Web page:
Therefore the prohibition of sale of shares also applies to foreign investors who hold stakes in Shanghai or Shenzhen-listed companies, although most of their holdings are below 5%.

IG Markets strategist Evan Lucas today stated “The steel price in China is now cheaper per tonne than cabbage.” China’s stock markets opened down again Thursday morning before making up some ground. Shanghai Composite Index fell more than 3% in the first half hour of trading before reversing course and rising 1.4%, while the Shenzhen Component Index opened down just over 1%.

Asian equities also extended losses as concerns over China’s market turmoil spread, while the safe-haven yen shot to a seven-week high as global risk appetite ebbed.

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Economic analysts and reporters are beginning to draw comparisons between Wall Street in 1929 and Shanghai and Shenzhen today. The Telegraph’s Jeremy Warner today provided his perspective: “The parallels with 1929 are, on the face of it, uncanny” wrote Mr. Warner.

“After more than a decade of frantic growth, extraordinary wealth creation and excess, both economies – America in 1929 and China today – are at roughly similar stages of economic development. Both these booms, moreover, are in part explained by extremely rapid credit growth. Indeed, China’s credit boom dwarfs that of even the “roaring Twenties”. Borrowed money, or margin investing, played a major role in both these outbreaks of speculative excess” he concluded.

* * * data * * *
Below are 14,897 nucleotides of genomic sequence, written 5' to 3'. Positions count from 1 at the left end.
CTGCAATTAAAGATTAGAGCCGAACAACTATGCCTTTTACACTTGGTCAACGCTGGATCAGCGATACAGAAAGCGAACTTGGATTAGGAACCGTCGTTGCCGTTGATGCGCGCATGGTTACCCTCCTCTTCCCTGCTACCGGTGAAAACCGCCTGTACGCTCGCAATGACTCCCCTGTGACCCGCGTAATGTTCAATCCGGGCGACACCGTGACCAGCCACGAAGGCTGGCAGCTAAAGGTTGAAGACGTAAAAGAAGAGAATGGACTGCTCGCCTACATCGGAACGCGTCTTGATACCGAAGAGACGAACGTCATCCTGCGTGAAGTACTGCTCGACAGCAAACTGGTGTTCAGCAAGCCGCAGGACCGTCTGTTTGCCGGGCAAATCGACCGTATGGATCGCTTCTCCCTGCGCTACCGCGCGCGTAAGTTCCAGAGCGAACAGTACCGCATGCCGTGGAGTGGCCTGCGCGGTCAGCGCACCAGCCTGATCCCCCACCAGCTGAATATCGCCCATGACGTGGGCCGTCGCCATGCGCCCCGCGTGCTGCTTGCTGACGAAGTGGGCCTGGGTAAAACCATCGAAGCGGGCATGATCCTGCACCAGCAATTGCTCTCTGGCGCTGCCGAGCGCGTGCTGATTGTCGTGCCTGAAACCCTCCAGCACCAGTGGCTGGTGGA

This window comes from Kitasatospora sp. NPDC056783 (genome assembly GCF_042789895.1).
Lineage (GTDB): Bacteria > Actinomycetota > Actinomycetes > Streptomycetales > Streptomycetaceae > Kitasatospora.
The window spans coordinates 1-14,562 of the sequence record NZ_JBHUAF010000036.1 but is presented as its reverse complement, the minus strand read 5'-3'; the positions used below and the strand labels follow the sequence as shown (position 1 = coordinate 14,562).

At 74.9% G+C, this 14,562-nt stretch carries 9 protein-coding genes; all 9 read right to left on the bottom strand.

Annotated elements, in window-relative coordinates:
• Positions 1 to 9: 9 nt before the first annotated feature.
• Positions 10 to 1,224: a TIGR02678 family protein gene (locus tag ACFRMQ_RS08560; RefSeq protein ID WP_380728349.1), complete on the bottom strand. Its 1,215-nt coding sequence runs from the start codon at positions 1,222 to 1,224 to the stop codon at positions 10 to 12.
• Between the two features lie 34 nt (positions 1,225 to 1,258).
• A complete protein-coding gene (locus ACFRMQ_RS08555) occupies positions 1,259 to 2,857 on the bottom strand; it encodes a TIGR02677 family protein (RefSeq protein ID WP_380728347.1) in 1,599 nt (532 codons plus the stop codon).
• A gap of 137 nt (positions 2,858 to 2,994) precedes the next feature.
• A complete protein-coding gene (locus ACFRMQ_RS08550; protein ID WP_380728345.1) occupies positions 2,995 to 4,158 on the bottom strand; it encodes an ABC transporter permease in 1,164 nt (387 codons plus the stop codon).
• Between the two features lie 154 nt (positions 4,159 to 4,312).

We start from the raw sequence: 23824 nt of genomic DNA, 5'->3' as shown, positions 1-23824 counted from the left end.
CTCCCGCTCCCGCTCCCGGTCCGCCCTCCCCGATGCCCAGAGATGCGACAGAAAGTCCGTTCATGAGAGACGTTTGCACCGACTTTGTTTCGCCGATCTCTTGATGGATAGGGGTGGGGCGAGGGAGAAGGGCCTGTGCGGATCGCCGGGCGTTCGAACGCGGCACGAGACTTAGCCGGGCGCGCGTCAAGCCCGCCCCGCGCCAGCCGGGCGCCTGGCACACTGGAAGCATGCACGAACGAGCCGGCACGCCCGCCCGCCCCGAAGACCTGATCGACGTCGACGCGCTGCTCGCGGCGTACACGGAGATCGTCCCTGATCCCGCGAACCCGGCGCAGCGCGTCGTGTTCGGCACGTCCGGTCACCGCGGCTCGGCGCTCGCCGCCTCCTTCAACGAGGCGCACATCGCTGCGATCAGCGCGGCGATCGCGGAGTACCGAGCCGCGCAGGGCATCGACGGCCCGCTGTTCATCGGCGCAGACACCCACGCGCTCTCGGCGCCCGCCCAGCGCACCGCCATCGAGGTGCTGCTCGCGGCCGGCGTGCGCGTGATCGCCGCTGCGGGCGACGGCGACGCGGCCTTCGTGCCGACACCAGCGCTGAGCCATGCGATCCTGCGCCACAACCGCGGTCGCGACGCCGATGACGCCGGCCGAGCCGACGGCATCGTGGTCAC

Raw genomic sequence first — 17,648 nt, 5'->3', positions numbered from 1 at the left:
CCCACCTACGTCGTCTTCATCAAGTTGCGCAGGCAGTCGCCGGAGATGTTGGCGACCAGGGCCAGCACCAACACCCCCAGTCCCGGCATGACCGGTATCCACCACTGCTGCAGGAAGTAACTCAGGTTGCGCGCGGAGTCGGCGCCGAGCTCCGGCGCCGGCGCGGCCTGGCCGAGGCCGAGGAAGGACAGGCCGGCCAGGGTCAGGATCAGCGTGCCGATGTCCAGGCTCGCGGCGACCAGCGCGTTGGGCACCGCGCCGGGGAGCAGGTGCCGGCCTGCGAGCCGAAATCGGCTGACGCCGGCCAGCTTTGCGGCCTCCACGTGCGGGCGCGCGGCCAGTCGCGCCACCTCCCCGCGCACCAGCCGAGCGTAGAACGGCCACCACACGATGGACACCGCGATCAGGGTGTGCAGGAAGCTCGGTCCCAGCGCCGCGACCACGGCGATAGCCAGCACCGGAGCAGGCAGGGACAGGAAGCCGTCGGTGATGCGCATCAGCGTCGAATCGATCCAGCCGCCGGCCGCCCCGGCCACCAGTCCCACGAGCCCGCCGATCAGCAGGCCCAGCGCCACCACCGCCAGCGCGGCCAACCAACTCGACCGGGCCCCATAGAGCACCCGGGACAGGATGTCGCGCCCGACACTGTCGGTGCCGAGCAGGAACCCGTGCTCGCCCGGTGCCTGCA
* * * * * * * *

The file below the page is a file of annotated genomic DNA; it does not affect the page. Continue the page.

This may be a reasonable comparison on the face of it, however it is not prudent to compare a stock market crash in a free market economy with that of Communist China, as the two systems are completely different.

The corporate structure of China’s companies retains massive government interest and there is no corporation tax or income tax applied to any entity or individual in China. Instead, the government controls a percentage of all companies, and provides its direction accordingly without management consultancies or lawyers. Companies rely on government departments for these services, which are effectively provided free of charge.

As a result, the revenue which provides for every service, instead of individual and corporate taxation, is generated from the profit from companies which the government receives according to its mandatory part ownership of all companies.

Bearing this in mind, Chinese government officials are completely in charge of the entire dynamic, and Chinese investors are not exposed to debt or liability, however their individual will to eschew illiquid stocks remains, which can only remain a good thing for the FX industry wishing to conduct business in China.

Photograph: Andrew Saks-McLeod investigates the unanimous preference for FX among China’s high net worth traders and wealth managers

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Is China heading toward its version of the 1929 stock market crash?